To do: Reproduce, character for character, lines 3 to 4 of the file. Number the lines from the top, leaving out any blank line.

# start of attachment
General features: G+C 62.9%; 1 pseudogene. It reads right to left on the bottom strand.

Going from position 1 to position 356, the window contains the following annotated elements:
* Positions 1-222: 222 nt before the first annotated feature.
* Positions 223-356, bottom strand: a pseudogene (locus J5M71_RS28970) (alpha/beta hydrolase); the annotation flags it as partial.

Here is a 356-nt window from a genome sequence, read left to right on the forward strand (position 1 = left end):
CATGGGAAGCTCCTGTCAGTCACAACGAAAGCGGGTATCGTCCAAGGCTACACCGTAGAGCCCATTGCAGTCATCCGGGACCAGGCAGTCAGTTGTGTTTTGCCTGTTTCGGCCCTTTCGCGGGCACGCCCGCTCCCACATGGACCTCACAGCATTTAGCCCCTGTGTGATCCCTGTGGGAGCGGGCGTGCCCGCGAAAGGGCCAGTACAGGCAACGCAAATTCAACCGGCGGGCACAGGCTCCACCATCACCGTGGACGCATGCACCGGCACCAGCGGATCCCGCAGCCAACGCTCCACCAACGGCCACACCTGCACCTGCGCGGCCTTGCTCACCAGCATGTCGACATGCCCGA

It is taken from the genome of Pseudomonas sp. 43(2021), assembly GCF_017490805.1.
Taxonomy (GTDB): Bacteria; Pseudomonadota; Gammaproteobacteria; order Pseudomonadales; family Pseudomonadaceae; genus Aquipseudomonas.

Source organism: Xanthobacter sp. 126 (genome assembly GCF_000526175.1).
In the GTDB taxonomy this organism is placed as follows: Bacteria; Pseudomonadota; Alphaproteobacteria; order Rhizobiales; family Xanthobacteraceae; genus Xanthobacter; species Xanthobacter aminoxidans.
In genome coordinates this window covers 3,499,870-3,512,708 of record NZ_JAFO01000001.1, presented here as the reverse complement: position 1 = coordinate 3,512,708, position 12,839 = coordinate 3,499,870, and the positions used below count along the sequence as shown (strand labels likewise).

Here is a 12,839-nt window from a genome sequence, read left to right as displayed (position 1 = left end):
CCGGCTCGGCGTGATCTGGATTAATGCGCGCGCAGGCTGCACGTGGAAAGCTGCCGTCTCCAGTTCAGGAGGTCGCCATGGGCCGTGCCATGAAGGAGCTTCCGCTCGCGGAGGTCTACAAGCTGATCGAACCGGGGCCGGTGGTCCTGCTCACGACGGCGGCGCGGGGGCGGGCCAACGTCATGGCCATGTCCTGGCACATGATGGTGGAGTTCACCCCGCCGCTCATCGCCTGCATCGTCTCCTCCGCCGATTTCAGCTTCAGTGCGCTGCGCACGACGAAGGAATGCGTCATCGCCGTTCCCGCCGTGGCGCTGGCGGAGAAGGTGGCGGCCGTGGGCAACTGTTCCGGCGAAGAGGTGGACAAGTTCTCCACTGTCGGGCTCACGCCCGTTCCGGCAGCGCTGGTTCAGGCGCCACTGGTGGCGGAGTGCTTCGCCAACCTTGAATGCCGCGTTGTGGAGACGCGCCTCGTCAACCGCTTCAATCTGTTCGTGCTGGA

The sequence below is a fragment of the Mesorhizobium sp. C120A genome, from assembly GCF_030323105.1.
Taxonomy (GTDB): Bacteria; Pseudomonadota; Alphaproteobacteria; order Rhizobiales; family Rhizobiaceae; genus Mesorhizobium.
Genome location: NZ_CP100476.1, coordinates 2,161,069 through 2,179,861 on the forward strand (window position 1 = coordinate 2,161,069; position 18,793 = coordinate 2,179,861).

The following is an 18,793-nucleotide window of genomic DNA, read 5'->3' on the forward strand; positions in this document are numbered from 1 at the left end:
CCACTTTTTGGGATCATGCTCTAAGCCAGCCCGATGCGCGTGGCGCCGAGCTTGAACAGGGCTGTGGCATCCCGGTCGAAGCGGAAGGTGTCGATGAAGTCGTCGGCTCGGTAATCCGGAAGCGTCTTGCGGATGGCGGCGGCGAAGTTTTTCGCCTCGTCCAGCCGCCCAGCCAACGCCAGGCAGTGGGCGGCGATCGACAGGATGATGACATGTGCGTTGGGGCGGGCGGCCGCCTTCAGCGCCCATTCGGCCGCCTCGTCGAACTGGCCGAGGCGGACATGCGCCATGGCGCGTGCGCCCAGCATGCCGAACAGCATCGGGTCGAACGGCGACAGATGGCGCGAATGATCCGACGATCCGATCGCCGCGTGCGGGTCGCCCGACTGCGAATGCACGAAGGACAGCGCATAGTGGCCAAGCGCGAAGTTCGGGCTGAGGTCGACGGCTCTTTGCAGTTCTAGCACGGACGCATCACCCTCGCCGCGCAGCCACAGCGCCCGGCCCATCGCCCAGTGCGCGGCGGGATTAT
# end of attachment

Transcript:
* Positions 1-222: 222 nt before the first annotated feature.
* Positions 223-356, bottom strand: a pseudogene (locus J5M71_RS28970) (alpha/beta hydrolase); the annotation flags it as partial.